Netflix Raises Prices and Adds Subscribers Despite Strikes

Netflix Raises Prices and Adds Subscribers Despite Strikes – Netflix hiked subscription rates for select streaming plans in the United States, Britain, and France on Wednesday, coinciding with the company exceeding expectations in terms of new customer sign-ups. This surge in new subscribers, approximately 9 million globally during the third quarter, outpaced Wall Street analysts’ projections of 6 million, according to LSEG. 

Netflix anticipates a comparable number of new additions for the current quarter. This performance sent its shares soaring by 13%. Netflix’s robust performance underscores its resilience amid labor tensions in Hollywood that disrupted a significant portion of U.S. production. A substantial portion of Netflix’s new subscribers came from its overseas content, highlighting its ability to attract a global audience.

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Netflix cited the worldwide popularity of “One Piece,” a live-action adaptation of the beloved Japanese manga series, as a prime example of its substantial investment in storytelling that holds local significance while resonating with audiences worldwide. The streaming giant also attracted new audiences to long-running television shows, such as the legal drama “Suits,” which it licensed from Comcast (CMCSA.O), and HBO’s World War Two series “Band of Brothers.”

“These are the times I’m glad we have such a rich and deep and broad programming selection,” Netflix co-CEO Ted Sarandos said after the release of the quarterly results. “The same was true during COVID, when we were able to manage the slate through a prolonged and pretty unpredictable production interruption.” Hollywood’s film and television writers ratified a new contract this month, but actors remain on strike. Sarandos said Netflix was “totally committed to ending this strike.”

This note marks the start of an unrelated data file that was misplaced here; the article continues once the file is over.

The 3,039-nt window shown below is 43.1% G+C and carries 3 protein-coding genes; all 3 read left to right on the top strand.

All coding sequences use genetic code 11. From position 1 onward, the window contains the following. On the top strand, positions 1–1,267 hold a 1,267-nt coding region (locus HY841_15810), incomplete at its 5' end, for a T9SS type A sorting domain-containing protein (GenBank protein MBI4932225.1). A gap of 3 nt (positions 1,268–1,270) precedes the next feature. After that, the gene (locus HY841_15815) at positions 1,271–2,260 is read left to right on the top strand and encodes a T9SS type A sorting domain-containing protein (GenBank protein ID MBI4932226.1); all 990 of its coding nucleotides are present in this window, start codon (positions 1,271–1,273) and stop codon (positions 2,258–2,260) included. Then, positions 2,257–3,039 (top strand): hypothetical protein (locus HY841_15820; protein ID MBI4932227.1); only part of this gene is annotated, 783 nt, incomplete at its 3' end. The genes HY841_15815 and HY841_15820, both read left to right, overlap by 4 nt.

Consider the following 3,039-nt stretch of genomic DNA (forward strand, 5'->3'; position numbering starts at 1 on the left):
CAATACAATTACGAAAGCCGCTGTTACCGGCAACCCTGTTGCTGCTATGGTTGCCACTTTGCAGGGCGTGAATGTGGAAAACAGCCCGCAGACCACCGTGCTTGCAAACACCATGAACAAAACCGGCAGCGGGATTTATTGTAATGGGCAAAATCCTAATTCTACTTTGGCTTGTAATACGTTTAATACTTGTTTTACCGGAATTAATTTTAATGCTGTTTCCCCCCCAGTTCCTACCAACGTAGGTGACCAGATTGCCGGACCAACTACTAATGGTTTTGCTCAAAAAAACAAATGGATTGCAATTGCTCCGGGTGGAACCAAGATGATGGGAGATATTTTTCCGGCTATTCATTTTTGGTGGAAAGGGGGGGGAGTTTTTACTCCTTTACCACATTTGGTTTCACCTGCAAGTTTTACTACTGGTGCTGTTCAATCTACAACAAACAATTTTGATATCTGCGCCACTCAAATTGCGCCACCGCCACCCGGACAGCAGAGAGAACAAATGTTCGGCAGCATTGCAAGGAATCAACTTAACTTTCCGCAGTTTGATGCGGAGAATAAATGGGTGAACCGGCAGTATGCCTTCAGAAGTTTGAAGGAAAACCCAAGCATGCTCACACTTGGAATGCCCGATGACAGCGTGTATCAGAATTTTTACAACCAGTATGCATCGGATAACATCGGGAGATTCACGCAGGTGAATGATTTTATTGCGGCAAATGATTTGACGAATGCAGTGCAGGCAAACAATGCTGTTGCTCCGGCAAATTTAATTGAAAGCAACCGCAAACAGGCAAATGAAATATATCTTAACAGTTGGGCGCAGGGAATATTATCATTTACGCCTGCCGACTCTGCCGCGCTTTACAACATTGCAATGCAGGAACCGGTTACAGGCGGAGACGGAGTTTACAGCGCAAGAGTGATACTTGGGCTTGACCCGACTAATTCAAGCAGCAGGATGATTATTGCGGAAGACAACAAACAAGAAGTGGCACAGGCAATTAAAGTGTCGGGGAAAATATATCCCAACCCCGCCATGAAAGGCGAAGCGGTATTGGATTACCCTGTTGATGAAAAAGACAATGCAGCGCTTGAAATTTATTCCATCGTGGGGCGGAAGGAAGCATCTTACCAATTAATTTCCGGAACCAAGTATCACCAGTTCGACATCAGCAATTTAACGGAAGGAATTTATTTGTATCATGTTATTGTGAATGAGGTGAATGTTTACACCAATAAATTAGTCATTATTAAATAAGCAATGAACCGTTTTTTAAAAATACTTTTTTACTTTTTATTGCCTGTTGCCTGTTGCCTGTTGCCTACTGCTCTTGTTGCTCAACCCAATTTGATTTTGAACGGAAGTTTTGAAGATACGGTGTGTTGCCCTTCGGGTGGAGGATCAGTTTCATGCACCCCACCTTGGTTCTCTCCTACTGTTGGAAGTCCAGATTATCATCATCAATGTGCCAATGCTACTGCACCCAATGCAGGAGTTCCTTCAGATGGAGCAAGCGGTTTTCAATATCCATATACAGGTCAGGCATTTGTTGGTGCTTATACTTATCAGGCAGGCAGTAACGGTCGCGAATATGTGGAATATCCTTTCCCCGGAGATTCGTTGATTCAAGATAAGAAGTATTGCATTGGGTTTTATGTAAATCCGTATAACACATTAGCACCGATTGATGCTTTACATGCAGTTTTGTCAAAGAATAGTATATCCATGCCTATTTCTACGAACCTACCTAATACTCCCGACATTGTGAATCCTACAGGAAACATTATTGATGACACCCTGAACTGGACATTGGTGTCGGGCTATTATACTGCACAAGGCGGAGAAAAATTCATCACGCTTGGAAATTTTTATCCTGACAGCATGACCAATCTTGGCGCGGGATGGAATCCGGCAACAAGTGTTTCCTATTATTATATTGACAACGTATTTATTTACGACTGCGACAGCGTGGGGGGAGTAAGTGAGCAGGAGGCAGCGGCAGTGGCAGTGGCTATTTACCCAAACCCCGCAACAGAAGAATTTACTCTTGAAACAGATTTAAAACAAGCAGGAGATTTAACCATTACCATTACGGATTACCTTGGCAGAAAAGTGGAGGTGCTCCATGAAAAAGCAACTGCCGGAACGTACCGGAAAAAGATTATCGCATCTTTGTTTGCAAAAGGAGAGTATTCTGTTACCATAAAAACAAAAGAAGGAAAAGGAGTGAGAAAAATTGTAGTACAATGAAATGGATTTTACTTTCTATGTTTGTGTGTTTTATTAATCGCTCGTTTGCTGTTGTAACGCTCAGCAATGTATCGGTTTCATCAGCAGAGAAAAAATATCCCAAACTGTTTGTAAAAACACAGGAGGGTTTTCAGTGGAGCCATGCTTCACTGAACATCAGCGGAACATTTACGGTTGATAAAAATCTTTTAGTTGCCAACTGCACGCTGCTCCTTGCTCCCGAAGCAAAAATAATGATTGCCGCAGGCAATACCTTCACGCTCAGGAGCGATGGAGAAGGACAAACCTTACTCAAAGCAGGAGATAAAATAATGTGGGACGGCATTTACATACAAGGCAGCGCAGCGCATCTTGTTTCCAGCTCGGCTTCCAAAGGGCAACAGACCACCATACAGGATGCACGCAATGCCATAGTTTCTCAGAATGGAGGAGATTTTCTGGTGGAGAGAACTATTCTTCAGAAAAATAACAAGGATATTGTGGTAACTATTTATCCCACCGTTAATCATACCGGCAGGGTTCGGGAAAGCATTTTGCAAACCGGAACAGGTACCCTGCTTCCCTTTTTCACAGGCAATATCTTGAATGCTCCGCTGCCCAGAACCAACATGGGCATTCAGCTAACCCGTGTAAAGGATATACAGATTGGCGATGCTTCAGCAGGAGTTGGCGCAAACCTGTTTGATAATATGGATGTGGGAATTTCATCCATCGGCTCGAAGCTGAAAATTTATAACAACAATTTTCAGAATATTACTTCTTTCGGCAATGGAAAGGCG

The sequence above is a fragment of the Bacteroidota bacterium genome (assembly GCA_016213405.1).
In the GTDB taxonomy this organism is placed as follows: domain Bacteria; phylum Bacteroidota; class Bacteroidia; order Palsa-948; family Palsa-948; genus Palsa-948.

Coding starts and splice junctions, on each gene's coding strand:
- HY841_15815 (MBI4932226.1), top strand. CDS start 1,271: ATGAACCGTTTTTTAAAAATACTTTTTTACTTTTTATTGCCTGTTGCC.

The company experienced its most significant quarterly increase in customers during the third quarter, marking its strongest growth since the second quarter of 2020 when the initial lockdowns due to the global pandemic resulted in an unprecedented surge in streaming subscriptions. Netflix raised the price of its premium ad-free plan in the United States by $3 per month, bringing it to $22.99. 

In Britain, the premium subscription price increased by 2 pounds to 17.99 pounds, and in France, it went up by 2 euros to 19.99 euros. Investors greeted the announcement with enthusiasm, propelling Netflix’s shares to $390.80 in after-hours trading, up from the closing price of $346.19. PP Foresight analyst Paolo Pescatore remarked that Netflix’s third-quarter expansion highlights its effective measures to combat password sharing and the promising prospects it has as it ventures into the advertising realm.

The price increases were disclosed in an earnings report, which also revealed that the company’s global subscriber count had reached 247 million by the end of September. Significant subscriber growth was particularly notable in Europe, the Middle East, and Africa, with Netflix adding nearly 4 million subscribers in this region. Currently, over 70% of its members are situated outside the United States.

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During the quarter, “Suits” achieved the remarkable feat of being the most-watched title in the U.S. across film, original TV, and acquired TV on streaming platforms for 12 consecutive weeks following its debut on Netflix. This series, which featured Meghan Markle, the wife of Prince Harry, originally aired on the USA cable network from 2011 to 2019. “As the competitive environment evolves, we may have increased opportunities to license more hit titles,” Netflix said in its quarterly letter to shareholders.

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